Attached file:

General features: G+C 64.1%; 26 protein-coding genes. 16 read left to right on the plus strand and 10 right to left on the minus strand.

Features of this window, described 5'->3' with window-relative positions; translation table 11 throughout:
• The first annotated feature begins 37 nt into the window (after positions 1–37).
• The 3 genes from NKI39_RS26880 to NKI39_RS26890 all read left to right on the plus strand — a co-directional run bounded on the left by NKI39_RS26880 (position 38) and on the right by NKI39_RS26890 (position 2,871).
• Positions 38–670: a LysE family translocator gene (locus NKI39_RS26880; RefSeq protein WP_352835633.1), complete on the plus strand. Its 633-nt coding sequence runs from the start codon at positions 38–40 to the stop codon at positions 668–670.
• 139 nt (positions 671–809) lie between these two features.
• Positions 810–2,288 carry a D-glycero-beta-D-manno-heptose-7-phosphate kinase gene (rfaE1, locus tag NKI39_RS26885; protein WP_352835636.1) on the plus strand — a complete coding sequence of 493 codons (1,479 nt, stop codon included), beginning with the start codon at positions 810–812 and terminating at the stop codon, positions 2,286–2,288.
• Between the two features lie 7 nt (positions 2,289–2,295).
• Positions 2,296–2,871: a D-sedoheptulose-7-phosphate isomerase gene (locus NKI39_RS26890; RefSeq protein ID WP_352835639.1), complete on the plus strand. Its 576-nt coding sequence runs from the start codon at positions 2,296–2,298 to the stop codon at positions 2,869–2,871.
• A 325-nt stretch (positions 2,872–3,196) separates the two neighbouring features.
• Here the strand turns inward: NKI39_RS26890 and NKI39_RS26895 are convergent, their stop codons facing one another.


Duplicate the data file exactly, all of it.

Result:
General features: G+C 64.1%; 26 protein-coding genes. 16 read left to right on the plus strand and 10 right to left on the minus strand.

Features of this window, described 5'->3' with window-relative positions; translation table 11 throughout:
• The first annotated feature begins 37 nt into the window (after positions 1–37).
• The 3 genes from NKI39_RS26880 to NKI39_RS26890 all read left to right on the plus strand — a co-directional run bounded on the left by NKI39_RS26880 (position 38) and on the right by NKI39_RS26890 (position 2,871).
• Positions 38–670: a LysE family translocator gene (locus NKI39_RS26880; RefSeq protein WP_352835633.1), complete on the plus strand. Its 633-nt coding sequence runs from the start codon at positions 38–40 to the stop codon at positions 668–670.
• 139 nt (positions 671–809) lie between these two features.
• Positions 810–2,288 carry a D-glycero-beta-D-manno-heptose-7-phosphate kinase gene (rfaE1, locus tag NKI39_RS26885; protein WP_352835636.1) on the plus strand — a complete coding sequence of 493 codons (1,479 nt, stop codon included), beginning with the start codon at positions 810–812 and terminating at the stop codon, positions 2,286–2,288.
• Between the two features lie 7 nt (positions 2,289–2,295).
• Positions 2,296–2,871: a D-sedoheptulose-7-phosphate isomerase gene (locus NKI39_RS26890; RefSeq protein ID WP_352835639.1), complete on the plus strand. Its 576-nt coding sequence runs from the start codon at positions 2,296–2,298 to the stop codon at positions 2,869–2,871.
• A 325-nt stretch (positions 2,872–3,196) separates the two neighbouring features.
• Here the strand turns inward: NKI39_RS26890 and NKI39_RS26895 are convergent, their stop codons facing one another.